Siemens AG won an order from Dong Energy A/S to supply turbines to a U.K. offshore wind farm. The deal may be worth as much as $1.2 billion, according to an analyst.
Siemens will supply 91 of its 6-megawatt turbines the Race Bank farm to be built on Britain’s east coast, the company said in a statement on its website Friday. Installation is expected to start in 2017 and the project set to begin working in 2018, when it will produce enough power for about 400,000 homes.
The project may cost as much $2.6 billion and the deal be worth up to $1.2 billion based on today’s costs, according to Tom Harries, an analyst at Bloomberg New Energy Finance.
Siemens didn’t provide financial details on the deal.
Offshore wind is one of the most expensive clean-energy technologies, costing about $175.6 a megawatt-hour compared with about $90.7 for coal, Bloomberg estimates show. U.K. developers plan to cut the renewables figure to about $156 a megawatt-hour by the turn of the decade. Costs have already dropped as much as 11 percent over five years, Siemens said in the statement.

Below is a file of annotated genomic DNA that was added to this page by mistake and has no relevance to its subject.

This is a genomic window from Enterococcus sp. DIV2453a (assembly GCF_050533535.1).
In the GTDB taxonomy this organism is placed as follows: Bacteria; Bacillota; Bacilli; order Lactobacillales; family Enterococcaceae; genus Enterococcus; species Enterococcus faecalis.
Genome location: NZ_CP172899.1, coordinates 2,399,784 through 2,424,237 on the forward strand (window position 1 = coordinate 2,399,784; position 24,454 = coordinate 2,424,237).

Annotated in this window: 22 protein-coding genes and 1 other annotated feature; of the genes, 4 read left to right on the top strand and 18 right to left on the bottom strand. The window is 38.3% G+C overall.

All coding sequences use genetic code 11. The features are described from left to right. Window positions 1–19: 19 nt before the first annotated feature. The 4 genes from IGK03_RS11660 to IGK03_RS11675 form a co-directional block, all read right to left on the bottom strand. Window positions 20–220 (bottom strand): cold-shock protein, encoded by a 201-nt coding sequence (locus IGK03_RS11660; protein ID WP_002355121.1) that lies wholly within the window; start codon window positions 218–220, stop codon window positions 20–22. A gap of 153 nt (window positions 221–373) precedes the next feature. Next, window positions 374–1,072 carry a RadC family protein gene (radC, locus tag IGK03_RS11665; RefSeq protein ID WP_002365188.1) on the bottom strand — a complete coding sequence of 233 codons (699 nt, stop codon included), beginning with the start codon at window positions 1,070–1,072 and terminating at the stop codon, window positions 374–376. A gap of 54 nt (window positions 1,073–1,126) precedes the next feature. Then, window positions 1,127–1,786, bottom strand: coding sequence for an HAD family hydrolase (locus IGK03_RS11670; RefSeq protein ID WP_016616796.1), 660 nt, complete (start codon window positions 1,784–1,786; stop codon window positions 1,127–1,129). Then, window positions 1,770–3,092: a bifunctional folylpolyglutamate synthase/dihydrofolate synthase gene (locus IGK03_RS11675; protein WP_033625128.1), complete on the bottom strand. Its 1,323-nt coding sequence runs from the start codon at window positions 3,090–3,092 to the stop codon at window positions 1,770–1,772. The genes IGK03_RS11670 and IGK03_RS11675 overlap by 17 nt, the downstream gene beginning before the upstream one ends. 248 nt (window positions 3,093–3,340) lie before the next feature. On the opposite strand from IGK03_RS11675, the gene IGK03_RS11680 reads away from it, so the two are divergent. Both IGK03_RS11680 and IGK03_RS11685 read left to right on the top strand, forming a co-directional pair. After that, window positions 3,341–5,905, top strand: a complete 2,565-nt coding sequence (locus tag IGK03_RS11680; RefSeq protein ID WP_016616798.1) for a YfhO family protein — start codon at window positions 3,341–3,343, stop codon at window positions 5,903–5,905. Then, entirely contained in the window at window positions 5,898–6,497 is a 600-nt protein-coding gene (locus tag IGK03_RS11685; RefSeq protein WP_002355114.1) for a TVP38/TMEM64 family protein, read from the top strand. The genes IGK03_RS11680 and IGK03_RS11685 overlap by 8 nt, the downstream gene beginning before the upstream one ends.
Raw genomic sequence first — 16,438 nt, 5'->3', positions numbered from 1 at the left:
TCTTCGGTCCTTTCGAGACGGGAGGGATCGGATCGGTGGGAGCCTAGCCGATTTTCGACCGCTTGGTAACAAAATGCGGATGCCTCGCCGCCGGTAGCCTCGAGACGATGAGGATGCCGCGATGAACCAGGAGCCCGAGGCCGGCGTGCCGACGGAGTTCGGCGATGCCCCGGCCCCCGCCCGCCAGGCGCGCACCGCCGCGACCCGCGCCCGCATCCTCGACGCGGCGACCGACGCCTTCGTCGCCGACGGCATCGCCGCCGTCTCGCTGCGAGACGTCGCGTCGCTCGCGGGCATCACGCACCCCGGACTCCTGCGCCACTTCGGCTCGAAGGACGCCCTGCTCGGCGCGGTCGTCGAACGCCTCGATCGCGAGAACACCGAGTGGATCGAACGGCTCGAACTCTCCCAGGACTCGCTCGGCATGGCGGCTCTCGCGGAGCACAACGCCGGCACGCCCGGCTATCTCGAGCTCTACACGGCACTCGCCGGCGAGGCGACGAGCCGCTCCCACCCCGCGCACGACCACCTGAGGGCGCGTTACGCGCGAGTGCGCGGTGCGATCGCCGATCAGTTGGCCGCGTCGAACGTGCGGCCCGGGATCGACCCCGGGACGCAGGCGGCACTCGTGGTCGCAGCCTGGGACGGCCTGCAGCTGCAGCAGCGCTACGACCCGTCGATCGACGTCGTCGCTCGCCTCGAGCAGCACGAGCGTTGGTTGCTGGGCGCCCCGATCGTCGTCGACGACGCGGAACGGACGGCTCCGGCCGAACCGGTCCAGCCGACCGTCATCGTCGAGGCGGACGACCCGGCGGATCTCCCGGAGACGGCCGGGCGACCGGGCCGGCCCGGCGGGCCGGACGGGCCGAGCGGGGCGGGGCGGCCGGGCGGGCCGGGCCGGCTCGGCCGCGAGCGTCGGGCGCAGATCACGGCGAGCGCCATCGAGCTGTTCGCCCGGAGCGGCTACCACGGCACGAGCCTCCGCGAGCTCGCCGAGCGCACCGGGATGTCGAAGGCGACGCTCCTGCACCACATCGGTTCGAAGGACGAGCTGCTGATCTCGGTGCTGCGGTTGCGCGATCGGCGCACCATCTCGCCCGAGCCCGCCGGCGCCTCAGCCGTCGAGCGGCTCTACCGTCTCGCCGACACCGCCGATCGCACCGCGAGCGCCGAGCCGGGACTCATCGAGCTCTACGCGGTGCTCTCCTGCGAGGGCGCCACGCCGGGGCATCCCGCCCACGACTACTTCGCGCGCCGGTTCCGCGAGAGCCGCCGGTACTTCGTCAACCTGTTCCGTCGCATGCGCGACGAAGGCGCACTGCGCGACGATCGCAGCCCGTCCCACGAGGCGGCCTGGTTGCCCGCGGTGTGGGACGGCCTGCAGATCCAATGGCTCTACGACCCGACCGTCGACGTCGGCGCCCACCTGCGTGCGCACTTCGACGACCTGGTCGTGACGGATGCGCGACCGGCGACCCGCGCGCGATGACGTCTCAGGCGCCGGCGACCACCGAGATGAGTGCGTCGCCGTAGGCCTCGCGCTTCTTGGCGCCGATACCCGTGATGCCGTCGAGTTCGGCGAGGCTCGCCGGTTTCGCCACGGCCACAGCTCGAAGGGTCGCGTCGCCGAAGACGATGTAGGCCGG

Dong also chose Siemens as favored supplier to its Hornsea Project One offshore wind farm off the U.K. coast, the developer said Friday in a separate release. If the order proceeds, 171 of Siemens 7-megawatt turbines will be installed, making the project the largest sea-based wind farm in the world.
Project investment may be as high as $6.36 billion and the deal worth as much as $2.86 billion, Harries said. Dong plans a final investment decision on the facility in the second half of next year. It declined to disclose any financial details.
The U.K. has the largest amount of installed offshore wind capacity in Europe, with a total of 4,494.4 megawatts, according to European Wind Energy Association estimates.